John Larrysson Column: Indian English in Hong Kong 1 of 2

Hong Kong is an international city. Although we are part of China, people from many places have lived and worked here for a long time. Some of the people of Indian origin in Hong Kong today were born here and it was their grandparents or great-grandparents who first came from India. Many of the first British people to come to Hong Kong had worked in India and spoke Indian English as well as British English. In Hong Kong we still use some Indian words.

audio 1

Some Hong Kong families have an amah to help around the home, the word amah is from Indian English. Many people from other countries are confused by the word shroff; it is not British or American English. Shroff, a place where you pay money or the cashier whom you pay, is also from Indian English. In Hong Kong businesses often use a chop on important papers; this is an Indian way to do business. Kowloon has a Nullah Road; nullah means small river in Indian English. It is often used to mean a drainage ditch or small canal in Hong Kong.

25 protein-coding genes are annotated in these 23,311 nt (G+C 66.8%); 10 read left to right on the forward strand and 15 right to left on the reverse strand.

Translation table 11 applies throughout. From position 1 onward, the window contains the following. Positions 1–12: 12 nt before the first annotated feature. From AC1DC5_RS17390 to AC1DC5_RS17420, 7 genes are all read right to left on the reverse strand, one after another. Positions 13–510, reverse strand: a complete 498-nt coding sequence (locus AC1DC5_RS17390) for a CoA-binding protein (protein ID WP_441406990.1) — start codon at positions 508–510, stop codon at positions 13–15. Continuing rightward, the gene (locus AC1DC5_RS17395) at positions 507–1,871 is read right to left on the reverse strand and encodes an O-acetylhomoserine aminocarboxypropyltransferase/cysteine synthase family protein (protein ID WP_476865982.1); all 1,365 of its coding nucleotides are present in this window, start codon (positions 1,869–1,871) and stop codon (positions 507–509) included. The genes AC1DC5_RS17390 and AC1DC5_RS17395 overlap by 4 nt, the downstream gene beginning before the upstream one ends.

audio 2

When we think of Indian food we often think of curry, which is an Indian English word meaning sauce. There are many other types of Indian food. Many Hong Kong people eat congee for breakfast. Congee is an Indian English word. However our Hong Kong congee is thicker than Indian congee. Many Indian English words are used in restaurants. Some fancy international restaurants and Indian restaurants in Hong Kong will use the word tiffin, meaning lunch. Indian English is part of Hong Kong English.

There are many words from Indian English that have been accepted worldwide. These include ginger, jungle and pyjamas. In the same way some Hong Kong English words are used worldwide; these include chopsticks, tofu and typhoon.

audio 3

by John Larrysson

[email protected]

A native English speaker who has been teaching practical English in Hong Kong for more than a decade.